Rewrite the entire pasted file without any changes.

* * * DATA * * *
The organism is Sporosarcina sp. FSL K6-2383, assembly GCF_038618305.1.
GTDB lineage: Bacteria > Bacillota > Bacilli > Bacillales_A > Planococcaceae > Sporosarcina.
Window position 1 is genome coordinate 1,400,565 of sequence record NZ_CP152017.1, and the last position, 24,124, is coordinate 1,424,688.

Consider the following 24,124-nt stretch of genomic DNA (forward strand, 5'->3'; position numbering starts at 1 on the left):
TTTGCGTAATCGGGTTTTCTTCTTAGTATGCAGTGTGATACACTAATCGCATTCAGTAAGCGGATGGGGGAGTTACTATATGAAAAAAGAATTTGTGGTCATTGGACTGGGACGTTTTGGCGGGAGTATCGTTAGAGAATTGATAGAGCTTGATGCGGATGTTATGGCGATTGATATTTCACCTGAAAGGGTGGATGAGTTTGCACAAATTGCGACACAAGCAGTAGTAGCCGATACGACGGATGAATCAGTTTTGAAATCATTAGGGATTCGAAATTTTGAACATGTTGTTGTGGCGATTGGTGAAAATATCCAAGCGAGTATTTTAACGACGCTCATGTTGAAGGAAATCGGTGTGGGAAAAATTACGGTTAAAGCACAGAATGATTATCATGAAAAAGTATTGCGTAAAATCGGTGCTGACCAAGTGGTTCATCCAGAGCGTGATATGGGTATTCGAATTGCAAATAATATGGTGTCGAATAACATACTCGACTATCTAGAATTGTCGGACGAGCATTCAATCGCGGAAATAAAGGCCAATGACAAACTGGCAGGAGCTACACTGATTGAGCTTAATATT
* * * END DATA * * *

The organism is Sporosarcina sp. FSL K6-2383, assembly GCF_038618305.1.
GTDB lineage: Bacteria > Bacillota > Bacilli > Bacillales_A > Planococcaceae > Sporosarcina.
Window position 1 is genome coordinate 1,400,565 of sequence record NZ_CP152017.1, and the last position, 24,124, is coordinate 1,424,688.

Consider the following 24,124-nt stretch of genomic DNA (forward strand, 5'->3'; position numbering starts at 1 on the left):
TTTGCGTAATCGGGTTTTCTTCTTAGTATGCAGTGTGATACACTAATCGCATTCAGTAAGCGGATGGGGGAGTTACTATATGAAAAAAGAATTTGTGGTCATTGGACTGGGACGTTTTGGCGGGAGTATCGTTAGAGAATTGATAGAGCTTGATGCGGATGTTATGGCGATTGATATTTCACCTGAAAGGGTGGATGAGTTTGCACAAATTGCGACACAAGCAGTAGTAGCCGATACGACGGATGAATCAGTTTTGAAATCATTAGGGATTCGAAATTTTGAACATGTTGTTGTGGCGATTGGTGAAAATATCCAAGCGAGTATTTTAACGACGCTCATGTTGAAGGAAATCGGTGTGGGAAAAATTACGGTTAAAGCACAGAATGATTATCATGAAAAAGTATTGCGTAAAATCGGTGCTGACCAAGTGGTTCATCCAGAGCGTGATATGGGTATTCGAATTGCAAATAATATGGTGTCGAATAACATACTCGACTATCTAGAATTGTCGGACGAGCATTCAATCGCGGAAATAAAGGCCAATGACAAACTGGCAGGAGCTACACTGATTGAGCTTAATATT